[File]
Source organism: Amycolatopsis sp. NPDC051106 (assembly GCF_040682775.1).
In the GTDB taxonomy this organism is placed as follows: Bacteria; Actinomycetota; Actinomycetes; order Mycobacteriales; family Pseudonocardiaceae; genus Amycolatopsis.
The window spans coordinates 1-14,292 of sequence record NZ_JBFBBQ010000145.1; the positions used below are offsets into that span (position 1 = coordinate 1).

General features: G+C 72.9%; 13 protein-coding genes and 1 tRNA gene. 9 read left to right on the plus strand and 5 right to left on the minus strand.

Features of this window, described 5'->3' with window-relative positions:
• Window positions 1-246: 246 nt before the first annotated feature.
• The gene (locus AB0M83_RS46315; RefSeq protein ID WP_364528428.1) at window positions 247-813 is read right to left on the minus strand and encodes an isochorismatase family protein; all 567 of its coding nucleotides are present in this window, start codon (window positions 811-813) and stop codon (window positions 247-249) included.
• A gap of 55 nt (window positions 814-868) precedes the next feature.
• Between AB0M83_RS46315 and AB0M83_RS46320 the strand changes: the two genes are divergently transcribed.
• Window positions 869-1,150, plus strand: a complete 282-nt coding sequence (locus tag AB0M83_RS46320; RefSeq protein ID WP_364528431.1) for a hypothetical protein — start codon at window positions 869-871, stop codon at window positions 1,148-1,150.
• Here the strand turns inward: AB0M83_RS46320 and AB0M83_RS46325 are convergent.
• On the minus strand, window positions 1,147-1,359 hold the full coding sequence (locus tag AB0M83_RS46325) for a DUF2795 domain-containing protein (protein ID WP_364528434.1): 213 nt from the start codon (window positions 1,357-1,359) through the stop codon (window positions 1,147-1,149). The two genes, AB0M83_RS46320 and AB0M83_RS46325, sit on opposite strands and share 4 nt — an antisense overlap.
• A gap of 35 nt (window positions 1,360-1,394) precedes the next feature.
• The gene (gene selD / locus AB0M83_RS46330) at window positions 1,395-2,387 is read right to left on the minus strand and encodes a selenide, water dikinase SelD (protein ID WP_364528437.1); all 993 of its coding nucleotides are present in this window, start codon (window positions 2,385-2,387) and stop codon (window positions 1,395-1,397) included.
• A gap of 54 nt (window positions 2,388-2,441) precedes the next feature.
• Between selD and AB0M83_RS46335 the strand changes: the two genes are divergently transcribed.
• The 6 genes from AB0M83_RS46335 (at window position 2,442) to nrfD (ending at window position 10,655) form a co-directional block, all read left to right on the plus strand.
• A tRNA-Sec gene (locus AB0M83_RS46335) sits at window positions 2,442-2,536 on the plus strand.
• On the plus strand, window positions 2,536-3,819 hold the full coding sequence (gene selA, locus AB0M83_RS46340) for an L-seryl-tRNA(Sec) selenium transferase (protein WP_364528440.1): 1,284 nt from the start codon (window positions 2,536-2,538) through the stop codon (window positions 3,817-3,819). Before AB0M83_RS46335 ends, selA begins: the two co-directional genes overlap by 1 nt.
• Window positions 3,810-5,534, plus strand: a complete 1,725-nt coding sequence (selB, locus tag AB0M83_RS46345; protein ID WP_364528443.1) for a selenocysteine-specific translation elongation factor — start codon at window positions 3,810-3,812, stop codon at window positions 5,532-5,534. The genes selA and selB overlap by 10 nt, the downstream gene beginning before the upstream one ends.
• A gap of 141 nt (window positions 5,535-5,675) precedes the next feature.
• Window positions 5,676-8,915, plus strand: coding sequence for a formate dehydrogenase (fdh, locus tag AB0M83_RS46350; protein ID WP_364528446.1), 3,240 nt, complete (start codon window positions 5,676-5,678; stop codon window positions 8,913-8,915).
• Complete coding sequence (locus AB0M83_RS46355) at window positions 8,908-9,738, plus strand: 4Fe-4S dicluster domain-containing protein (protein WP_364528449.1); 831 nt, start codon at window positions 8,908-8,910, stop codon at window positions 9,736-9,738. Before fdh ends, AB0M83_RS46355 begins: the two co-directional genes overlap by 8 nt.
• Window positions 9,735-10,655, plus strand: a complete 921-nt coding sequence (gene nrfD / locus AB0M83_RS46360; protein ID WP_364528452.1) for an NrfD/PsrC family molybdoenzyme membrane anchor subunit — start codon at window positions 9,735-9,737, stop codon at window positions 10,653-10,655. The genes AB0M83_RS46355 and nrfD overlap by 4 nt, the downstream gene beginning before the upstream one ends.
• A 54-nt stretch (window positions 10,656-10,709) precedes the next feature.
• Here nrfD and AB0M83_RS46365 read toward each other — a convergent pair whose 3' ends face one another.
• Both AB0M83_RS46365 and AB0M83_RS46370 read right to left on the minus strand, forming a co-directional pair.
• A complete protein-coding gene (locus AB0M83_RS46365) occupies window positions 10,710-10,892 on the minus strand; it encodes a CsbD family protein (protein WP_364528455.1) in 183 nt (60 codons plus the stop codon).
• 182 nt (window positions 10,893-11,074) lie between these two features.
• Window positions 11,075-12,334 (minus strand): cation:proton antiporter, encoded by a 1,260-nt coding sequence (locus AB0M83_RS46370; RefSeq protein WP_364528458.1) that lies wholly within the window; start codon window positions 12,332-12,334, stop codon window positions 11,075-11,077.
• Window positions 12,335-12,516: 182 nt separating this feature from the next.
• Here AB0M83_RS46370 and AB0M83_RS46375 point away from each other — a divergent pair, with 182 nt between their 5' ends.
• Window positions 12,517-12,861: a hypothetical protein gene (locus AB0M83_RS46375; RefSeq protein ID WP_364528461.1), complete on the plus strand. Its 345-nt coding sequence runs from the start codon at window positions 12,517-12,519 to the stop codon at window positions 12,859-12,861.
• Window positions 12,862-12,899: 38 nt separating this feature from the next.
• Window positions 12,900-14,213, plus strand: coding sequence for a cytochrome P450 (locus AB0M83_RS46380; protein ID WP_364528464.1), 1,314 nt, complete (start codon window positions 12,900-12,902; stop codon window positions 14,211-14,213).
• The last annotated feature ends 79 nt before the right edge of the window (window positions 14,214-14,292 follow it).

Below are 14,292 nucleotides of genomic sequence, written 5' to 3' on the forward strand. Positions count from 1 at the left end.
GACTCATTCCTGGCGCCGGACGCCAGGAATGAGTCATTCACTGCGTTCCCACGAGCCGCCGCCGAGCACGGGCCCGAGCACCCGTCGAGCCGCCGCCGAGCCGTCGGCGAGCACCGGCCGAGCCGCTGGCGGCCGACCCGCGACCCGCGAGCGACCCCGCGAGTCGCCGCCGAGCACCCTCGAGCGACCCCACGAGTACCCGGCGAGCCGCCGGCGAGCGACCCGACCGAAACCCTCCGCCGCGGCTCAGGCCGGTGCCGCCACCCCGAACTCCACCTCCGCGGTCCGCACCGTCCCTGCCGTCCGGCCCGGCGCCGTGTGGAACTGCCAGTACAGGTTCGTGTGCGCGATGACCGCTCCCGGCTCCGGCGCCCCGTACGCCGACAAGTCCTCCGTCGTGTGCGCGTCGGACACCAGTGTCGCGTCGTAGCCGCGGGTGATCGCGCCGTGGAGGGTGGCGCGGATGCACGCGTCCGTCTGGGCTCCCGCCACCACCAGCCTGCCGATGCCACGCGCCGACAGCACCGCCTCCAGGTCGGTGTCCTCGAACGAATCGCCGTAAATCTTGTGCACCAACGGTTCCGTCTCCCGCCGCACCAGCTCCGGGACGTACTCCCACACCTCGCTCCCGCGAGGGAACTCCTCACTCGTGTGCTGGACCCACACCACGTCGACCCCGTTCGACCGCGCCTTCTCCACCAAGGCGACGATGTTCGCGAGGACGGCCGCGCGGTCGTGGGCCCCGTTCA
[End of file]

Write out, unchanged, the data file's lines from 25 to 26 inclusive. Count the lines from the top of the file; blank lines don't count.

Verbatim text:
• A 54-nt stretch (window positions 10,656-10,709) precedes the next feature.
• Here nrfD and AB0M83_RS46365 read toward each other — a convergent pair whose 3' ends face one another.